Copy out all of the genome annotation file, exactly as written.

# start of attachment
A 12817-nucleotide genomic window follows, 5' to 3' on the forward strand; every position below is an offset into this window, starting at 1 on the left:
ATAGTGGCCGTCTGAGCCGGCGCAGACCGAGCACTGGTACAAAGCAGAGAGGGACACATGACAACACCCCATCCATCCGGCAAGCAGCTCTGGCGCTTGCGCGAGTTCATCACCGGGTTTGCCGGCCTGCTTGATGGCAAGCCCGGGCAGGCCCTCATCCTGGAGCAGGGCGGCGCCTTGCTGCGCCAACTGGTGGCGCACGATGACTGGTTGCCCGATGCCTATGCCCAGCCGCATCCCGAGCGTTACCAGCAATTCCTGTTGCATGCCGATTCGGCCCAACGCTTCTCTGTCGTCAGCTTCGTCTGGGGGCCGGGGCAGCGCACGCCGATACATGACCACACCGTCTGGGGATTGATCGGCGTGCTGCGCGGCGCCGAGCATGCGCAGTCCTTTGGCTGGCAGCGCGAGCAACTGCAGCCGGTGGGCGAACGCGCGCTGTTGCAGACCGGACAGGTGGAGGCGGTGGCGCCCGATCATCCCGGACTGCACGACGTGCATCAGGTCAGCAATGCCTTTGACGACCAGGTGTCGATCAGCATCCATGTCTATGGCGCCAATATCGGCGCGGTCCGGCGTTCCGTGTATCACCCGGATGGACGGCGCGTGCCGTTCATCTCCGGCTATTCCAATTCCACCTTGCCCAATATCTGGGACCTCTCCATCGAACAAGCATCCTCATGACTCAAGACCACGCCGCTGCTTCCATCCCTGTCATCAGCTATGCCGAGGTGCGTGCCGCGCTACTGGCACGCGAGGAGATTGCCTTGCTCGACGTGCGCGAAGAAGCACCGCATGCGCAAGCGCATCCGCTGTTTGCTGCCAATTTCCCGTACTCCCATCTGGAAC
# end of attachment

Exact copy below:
A 12817-nucleotide genomic window follows, 5' to 3' on the forward strand; every position below is an offset into this window, starting at 1 on the left:
ATAGTGGCCGTCTGAGCCGGCGCAGACCGAGCACTGGTACAAAGCAGAGAGGGACACATGACAACACCCCATCCATCCGGCAAGCAGCTCTGGCGCTTGCGCGAGTTCATCACCGGGTTTGCCGGCCTGCTTGATGGCAAGCCCGGGCAGGCCCTCATCCTGGAGCAGGGCGGCGCCTTGCTGCGCCAACTGGTGGCGCACGATGACTGGTTGCCCGATGCCTATGCCCAGCCGCATCCCGAGCGTTACCAGCAATTCCTGTTGCATGCCGATTCGGCCCAACGCTTCTCTGTCGTCAGCTTCGTCTGGGGGCCGGGGCAGCGCACGCCGATACATGACCACACCGTCTGGGGATTGATCGGCGTGCTGCGCGGCGCCGAGCATGCGCAGTCCTTTGGCTGGCAGCGCGAGCAACTGCAGCCGGTGGGCGAACGCGCGCTGTTGCAGACCGGACAGGTGGAGGCGGTGGCGCCCGATCATCCCGGACTGCACGACGTGCATCAGGTCAGCAATGCCTTTGACGACCAGGTGTCGATCAGCATCCATGTCTATGGCGCCAATATCGGCGCGGTCCGGCGTTCCGTGTATCACCCGGATGGACGGCGCGTGCCGTTCATCTCCGGCTATTCCAATTCCACCTTGCCCAATATCTGGGACCTCTCCATCGAACAAGCATCCTCATGACTCAAGACCACGCCGCTGCTTCCATCCCTGTCATCAGCTATGCCGAGGTGCGTGCCGCGCTACTGGCACGCGAGGAGATTGCCTTGCTCGACGTGCGCGAAGAAGCACCGCATGCGCAAGCGCATCCGCTGTTTGCTGCCAATTTCCCGTACTCCCATCTGGAAC